With his ramped-up schedule of town-hall forums and public appearances, Gov. Chris Christie has apparently concluded the worst of the Bridgegate scandal is behind him.

Despite a steep decline in public support, Christie has begun a campaign-style effort to re-establish him as a strong, outspoken leader concentrating on addressing the state's most pressing problems. He's returned to the comfortable surroundings of town-hall sessions to berate legislative Democrats for failing to act on property-tax relief and additional reforms in the public pension system.

It is the old Christie, he who bulldozed his way through his first term, dominating the political environment, bending the Legislature to his will and attacking public-employee unions.

The recent town-hall meetings have been tame affairs - the hecklers and protesters at a few earlier ones have vanished - and Christie has been able to deliver his message to receptive and respectful audiences. Bridgegate, the scandal that has engulfed the administration for four months and remains the subject of two investigations, has been largely ignored by Christie and those attending his town-hall meetings.

Consequently, the governor has regenerated his meat-and-potatoes agenda, imploring listeners to join him in demanding that legislators turn their attention to matters of substance - controlling property taxes, restoring fiscal discipline to government, improving education, etc. The subliminal message is that the legislative committee's obsession with who ordered last September's shutdown of access lanes to the George Washington Bridge in Fort Lee is a waste of time and detracts from addressing taxpayer concerns.

Legislative Republicans have become increasingly critical of the committee, arguing the review by the U. S. Attorney's Office has made the Legislature's continued involvement superfluous. There appears to be restiveness among Democrats as well, although not as vocal, who are concerned about the expense and a perception the investigation is more an effort to embarrass the governor than an attempt to uncover the truth.

Senate President Steve Sweeney raised these misgivings when he suggested that the committee end its work and allow the U. S. attorney to take control if a judge ruled the two central figures in the scandal - former deputy chief of staff Bridget Anne Kelly and Christie campaign manager Bill Stepien - could not be compelled to respond to committee subpoenas.

The reaction to Sweeney's comments was swift and scathing, forcing him to back down. But the court did uphold the assertion by Kelly and Stepien of their Fifth Amendment right against self-incrimination, a decision seized upon as an argument in favor of the Sweeney's suggestion. Despite speculation his comments were designed to provide a degree of political cover for the governor, the court ruling may have sown some seeds of doubt among his fellow Democrats about allowing the investigation to proceed.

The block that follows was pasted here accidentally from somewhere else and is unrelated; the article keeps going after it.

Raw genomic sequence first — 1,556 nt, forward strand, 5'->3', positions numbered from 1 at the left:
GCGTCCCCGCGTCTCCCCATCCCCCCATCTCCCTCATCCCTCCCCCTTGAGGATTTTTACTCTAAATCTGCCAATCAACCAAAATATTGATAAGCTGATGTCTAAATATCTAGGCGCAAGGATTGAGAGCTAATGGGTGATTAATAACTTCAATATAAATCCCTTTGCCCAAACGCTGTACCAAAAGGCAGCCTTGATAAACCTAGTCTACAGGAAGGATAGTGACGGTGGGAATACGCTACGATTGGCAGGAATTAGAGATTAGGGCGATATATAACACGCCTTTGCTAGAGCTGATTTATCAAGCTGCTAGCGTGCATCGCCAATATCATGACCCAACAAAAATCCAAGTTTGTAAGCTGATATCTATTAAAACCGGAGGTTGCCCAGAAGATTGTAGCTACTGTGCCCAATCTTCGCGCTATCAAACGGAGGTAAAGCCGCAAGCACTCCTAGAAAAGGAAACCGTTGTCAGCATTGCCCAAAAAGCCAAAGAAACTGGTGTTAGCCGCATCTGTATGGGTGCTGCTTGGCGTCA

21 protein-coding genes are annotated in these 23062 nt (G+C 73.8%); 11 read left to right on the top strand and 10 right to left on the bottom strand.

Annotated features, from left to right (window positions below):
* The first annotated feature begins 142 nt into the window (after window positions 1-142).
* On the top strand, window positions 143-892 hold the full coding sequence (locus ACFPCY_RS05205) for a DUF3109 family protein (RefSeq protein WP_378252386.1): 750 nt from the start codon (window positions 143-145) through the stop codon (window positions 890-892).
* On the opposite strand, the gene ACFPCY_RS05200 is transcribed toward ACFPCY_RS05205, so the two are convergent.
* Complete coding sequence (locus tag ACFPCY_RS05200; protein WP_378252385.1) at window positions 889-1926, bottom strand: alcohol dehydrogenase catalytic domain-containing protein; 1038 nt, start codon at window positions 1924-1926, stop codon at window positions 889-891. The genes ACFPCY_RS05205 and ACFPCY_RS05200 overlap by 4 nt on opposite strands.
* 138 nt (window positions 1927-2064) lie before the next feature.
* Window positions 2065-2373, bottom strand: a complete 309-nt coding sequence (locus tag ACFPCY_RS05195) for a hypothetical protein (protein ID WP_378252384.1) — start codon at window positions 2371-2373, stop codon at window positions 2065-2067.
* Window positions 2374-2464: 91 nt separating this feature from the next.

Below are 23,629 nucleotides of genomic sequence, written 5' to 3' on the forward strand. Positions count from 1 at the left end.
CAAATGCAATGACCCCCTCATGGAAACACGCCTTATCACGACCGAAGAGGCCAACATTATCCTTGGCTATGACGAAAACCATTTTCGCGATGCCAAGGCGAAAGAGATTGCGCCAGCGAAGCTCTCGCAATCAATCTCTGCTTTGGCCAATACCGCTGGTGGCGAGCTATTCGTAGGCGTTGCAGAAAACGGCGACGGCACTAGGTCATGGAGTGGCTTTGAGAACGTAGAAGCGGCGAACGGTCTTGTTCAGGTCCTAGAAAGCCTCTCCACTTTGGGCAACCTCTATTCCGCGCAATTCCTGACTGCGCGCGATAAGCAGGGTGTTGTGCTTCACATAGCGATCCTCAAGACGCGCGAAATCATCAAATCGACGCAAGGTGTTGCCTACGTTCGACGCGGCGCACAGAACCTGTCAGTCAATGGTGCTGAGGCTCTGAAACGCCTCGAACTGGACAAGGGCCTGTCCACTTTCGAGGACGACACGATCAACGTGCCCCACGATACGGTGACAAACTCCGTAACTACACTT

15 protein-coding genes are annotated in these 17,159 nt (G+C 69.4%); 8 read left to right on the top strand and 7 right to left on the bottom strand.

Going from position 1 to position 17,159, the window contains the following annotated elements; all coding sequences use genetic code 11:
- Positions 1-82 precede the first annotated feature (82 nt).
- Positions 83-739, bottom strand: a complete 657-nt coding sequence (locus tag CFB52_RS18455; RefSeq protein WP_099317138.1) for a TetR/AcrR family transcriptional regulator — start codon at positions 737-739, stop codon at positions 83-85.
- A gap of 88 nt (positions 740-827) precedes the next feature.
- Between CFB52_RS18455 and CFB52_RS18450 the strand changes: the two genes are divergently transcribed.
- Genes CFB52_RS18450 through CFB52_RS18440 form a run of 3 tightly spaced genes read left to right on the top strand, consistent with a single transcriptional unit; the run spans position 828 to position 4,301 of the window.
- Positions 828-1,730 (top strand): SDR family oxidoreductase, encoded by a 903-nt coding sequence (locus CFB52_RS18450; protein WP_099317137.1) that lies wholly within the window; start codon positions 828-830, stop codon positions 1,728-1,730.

The growing expense, a sense that in the absence of new and damaging revelations the scandal may be losing momentum, and a fear that it will degenerate into partisan political mud-slinging have combined to bleed some of the support for the legislative committee.

Those troubled by these concerns have an acceptable alternative - cede the investigation to the U.S. Attorney's Office and a federal grand jury, which are better equipped and more resourceful in uncovering the truth of the scandal.

Christie, in the meantime, can continue to refer to the administration-funded review that exonerated him and his top staff from any involvement in the scandal, even though nearly three in four New Jerseyans believe the report's conclusions were arrived at before the review began.

Christie's strategy - change the subject and move the debate onto more favorable ground - has shown signs of success. His town halls continue to draw standing-room-only crowds, the media still show up, and he successfully plays both audience and reporters in a way seldom seen in New Jersey politics.

The storm is by no means over. The U. S. attorney is a formidable force not to be dismissed lightly. The governor, though, has apparently glimpsed a sliver of sunlight and intends to make the most of it.

Carl Golden is a senior contributing analyst with the William J. Hughes Center for Public Policy at the Richard Stockton College of New Jersey.